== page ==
I will openly admit that I have never seen the Punch and Judy story, and I haven't got the faintest idea how it goes.
So I was a little nervous going into "The Tragical Comedy or Comical Tragedy of Mr. Punch," but it turns out that there was nothing to worry about. It's a vaguely nightmarish, jewel-toned story told like a series of serial photographs -- and rather than a retelling of the story of Punch, it's a boy's reflections on the world.
A boy and his grandfather go to the beach to fish. Eventually, the kid wanders away and finds a strange little tent neaby... only to have Punch and Judy puppets emerge and do their grisly little performance. This sets the child to thinking about the past, his ancestors and the way that young children are both intimidated by adults and filled with magical ideas.
Then his grandfather meets the puppeteer who was on the beach, an old friend who still sees the magic in the old "Punch and Judy" performances. The old man reintroduces the boy to a world of magic and wonder, and reconnects him to the past of his family.
"The Tragical Comedy or Comical Tragedy of Mr. Punch" is a very striking story -- Gaiman weaves together stories within stories, interlocking and spiraling inward like a seashell's chambers. And though the story centers on a young, rather disillusioned boy who is watching the older generations fade, even as he looks on his own life.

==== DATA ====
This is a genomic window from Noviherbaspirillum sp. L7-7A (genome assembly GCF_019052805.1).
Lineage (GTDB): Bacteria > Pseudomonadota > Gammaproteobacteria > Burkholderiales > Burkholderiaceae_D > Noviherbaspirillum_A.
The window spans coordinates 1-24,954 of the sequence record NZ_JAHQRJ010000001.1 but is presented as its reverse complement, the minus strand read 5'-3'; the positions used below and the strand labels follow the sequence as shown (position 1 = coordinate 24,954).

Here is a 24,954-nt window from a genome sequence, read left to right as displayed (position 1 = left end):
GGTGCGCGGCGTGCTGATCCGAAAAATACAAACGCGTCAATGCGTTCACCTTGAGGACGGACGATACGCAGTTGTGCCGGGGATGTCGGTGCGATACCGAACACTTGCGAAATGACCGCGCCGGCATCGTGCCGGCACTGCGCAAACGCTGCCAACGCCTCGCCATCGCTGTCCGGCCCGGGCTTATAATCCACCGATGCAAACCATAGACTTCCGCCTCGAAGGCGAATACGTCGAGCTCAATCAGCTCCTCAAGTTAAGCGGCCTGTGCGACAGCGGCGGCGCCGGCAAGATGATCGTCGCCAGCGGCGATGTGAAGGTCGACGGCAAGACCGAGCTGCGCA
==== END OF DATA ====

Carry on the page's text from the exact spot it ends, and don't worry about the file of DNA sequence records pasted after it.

And Gaiman's writing is quietly beautiful here -- he fills the story with wooden puppets, faux mermaids, pebbled beaches, and thoughts of childhood's scary magical qualities. There are little shreds of weirdness speckling the main story, like when the boy reflects that his aunt claimed she had a tail. Of course, he had to check.
And Dave McKean's art is... weird. A little weirder than the story merits, actually -- half the time the panels are normal, and the rest of the time they look like strange surreal photographs. We have wire boys, comedy masks, rich jewel tones, puppets that look like they were snapped with a camera, and written letters running under the rough-hewn sketches. It's like having your head shoved into a beautiful, surreal junk drawer.
"The Tragical Comedy or Comical Tragedy of Mr. Punch" has a rather deceptive title, but Neil Gaiman's dark spiderweb of a tale is well worth the reading.